## Saturday, January 26, 2013

### Poetry at JMM -- groups, etc.

A math-poetry reading on January 11 at the Joint Mathematics Meetings in San Diego -- organized by Gizem Karaali (an editor of the Journal of Humanistic Mathematics) and Sue VanHattum (blogger at Math Mama Writes) -- has been featured in Evelyn Lamb's Scientific American blog.

Next year's JMM will be in Baltimore, MD during January 15-18, 2014.
There will be a poetry reading -- details will be posted here when they're available.

Sandra DeLozier Coleman is a retired mathematics professor who has for many years written poems that relate to math.  Her poem (presented below) about the definition of a mathematical group was featured in the Scientific American blog.  When DeLozier read the poem in San Diego, her introduction to it included these words: "I’m poking a bit of fun at the futility of expecting a mathematician to explain a math concept, as familiar to him as his name, in language even a first week student will understand. Here the voice is of an Abstract Algebra professor who is attempting to explain what makes a set a group in rigorous rhyme!"
Coleman's comment and her poem illustrate one of the ongoing dilemmas for mathematicians.  How to be poetic and also to inlcude the careful detail that mathematics requires.  Many poems that delight non-mathematicians give a shudder to a mathematician because mathematical terms have been used with "poetic license" rather than with precision.
Many items of mathematics are poetry -- elegant principles, theorems, and proofs that offer a mathematician that repeatable whole-self reaction that comes from a fine poem.  But it is very difficult to translate mathematics into English and preserve mathematical beauty.  (Here, for example, is a link to a proof proposed as a poem.)

Group: n. collection, cluster, set, assembly
by Sandra DeLozier Coleman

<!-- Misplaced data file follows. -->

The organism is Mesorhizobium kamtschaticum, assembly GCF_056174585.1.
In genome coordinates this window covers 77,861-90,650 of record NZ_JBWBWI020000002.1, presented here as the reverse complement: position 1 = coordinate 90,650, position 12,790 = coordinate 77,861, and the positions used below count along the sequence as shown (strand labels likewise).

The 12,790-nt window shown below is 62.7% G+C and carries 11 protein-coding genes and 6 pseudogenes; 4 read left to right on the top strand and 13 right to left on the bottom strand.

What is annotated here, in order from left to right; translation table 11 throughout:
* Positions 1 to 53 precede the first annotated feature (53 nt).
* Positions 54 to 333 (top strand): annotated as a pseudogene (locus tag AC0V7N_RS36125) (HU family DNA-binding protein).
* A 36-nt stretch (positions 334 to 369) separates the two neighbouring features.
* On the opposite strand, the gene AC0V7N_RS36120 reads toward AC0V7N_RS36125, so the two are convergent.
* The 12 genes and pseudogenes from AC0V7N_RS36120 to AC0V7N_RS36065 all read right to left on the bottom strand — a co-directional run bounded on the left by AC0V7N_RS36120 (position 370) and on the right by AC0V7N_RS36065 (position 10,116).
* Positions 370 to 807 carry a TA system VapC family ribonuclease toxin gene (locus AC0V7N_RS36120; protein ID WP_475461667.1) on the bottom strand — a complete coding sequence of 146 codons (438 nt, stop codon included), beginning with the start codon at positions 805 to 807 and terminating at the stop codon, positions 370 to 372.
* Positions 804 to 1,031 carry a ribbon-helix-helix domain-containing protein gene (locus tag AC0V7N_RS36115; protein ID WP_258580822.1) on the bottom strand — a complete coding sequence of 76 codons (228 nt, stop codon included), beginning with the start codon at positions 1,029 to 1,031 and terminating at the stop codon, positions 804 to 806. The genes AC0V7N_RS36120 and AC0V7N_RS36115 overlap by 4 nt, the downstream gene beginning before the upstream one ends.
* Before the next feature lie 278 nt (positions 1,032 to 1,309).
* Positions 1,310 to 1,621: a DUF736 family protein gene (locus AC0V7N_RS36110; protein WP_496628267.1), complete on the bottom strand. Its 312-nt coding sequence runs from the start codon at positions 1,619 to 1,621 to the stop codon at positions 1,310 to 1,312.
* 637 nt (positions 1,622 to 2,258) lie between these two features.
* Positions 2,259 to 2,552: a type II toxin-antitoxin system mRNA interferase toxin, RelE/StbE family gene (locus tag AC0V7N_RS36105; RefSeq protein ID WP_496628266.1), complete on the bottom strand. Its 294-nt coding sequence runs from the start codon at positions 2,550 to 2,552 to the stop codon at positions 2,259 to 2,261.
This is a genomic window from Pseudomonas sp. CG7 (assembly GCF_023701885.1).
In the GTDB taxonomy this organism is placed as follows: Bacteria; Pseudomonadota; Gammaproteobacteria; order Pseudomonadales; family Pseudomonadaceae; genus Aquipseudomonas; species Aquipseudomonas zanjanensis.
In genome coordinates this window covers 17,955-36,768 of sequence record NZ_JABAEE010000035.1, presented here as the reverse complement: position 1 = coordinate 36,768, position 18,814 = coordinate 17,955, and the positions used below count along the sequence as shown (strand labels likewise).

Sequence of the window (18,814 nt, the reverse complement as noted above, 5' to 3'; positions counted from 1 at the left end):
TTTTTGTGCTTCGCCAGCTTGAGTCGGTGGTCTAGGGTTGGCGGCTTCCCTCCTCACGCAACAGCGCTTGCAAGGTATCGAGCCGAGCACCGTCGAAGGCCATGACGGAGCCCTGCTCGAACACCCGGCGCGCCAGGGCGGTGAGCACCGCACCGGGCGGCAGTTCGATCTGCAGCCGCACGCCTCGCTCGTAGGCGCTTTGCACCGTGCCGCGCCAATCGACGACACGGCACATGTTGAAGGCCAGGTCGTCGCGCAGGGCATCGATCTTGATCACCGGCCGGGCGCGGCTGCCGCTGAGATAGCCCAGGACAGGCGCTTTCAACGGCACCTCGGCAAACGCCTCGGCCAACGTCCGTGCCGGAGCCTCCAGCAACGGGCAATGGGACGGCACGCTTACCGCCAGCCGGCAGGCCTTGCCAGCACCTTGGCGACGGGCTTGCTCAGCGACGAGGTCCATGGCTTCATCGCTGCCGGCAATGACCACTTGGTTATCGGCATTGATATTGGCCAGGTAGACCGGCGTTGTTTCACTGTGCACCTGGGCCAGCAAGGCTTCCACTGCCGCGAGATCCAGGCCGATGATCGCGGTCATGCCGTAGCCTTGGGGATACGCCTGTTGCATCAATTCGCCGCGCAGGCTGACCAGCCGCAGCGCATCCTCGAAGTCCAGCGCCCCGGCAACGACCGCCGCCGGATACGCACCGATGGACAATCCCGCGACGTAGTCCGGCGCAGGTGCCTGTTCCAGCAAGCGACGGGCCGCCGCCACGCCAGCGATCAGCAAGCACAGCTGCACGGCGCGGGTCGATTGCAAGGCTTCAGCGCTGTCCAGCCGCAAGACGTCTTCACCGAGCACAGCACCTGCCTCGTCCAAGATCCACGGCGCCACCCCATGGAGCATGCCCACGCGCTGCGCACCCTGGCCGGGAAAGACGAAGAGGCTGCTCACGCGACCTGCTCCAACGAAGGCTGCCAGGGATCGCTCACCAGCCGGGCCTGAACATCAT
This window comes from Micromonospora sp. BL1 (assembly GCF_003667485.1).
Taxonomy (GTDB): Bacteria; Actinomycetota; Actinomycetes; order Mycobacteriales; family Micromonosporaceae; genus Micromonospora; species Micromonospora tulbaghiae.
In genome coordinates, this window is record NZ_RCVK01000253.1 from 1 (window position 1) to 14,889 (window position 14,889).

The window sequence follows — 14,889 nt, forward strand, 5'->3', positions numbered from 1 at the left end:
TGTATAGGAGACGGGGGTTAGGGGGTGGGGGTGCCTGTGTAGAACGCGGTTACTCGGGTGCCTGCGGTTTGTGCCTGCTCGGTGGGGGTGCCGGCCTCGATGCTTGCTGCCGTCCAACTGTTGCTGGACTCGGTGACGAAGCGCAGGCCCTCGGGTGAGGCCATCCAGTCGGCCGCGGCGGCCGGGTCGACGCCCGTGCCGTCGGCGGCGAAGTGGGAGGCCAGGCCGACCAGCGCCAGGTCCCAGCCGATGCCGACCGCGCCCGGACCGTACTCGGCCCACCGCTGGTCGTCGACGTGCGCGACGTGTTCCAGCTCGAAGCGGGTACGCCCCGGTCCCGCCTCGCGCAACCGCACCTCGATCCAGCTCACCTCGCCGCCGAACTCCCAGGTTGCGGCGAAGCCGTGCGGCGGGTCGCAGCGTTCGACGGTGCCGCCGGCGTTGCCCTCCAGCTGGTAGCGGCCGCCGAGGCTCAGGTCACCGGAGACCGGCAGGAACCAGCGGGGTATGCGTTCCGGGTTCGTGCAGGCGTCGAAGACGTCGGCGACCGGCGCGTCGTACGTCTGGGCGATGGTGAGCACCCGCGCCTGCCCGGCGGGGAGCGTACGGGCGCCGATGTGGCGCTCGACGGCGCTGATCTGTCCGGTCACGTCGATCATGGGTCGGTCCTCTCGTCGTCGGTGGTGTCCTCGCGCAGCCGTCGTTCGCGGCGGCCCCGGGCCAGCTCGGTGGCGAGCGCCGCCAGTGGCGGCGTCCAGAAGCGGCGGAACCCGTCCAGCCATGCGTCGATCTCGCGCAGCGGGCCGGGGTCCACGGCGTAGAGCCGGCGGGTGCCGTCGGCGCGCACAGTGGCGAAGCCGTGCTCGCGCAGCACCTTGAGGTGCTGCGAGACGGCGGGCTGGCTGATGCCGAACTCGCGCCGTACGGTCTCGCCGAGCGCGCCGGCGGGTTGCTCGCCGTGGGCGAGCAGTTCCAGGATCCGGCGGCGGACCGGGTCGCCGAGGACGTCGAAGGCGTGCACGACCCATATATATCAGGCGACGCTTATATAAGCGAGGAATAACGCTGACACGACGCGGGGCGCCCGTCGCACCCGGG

“Define a group,” the student asks.
(I hope I’m equal to the task
of showing that by “group” is meant
more than a set of elements.)

We’ll need a set that’s well-defined,
where pairs of elements combined
are members of the set as well.
(He’s with me, so far, I can tell.)

The rule for forming combinations
Must hold for all associations,
Although commutativity
Is not a real necessity.

Except for the identity.
(But that’s a special case you see!)
Indeed, this member of the set
Is that peculiar element,
Which paired with any other there
Returns the other of the pair.
What’s more each member of the set
Must have a partner element,
Which pair combined must always be
This very same identity.

The student looks a little dazed.
Now, is he lost or just amazed?

A note to the non-mathematical reader:  Often a "mathematical group" is introduced as a partnership between a set and an operation; that partnership must have four properties -- outlined in Coleman's poem and typically known by these names: Closure, Associativity, Identity and Inverses.  (For example, the integers partnered with addition form a group; the integers partnered with subtraction do not form a group.)
Coleman has, in addition to her own poetry, an ongoing project of translating into English poetry and other writing by the very fine Russian mathematician Sophia Kovalevsky (1850-1891).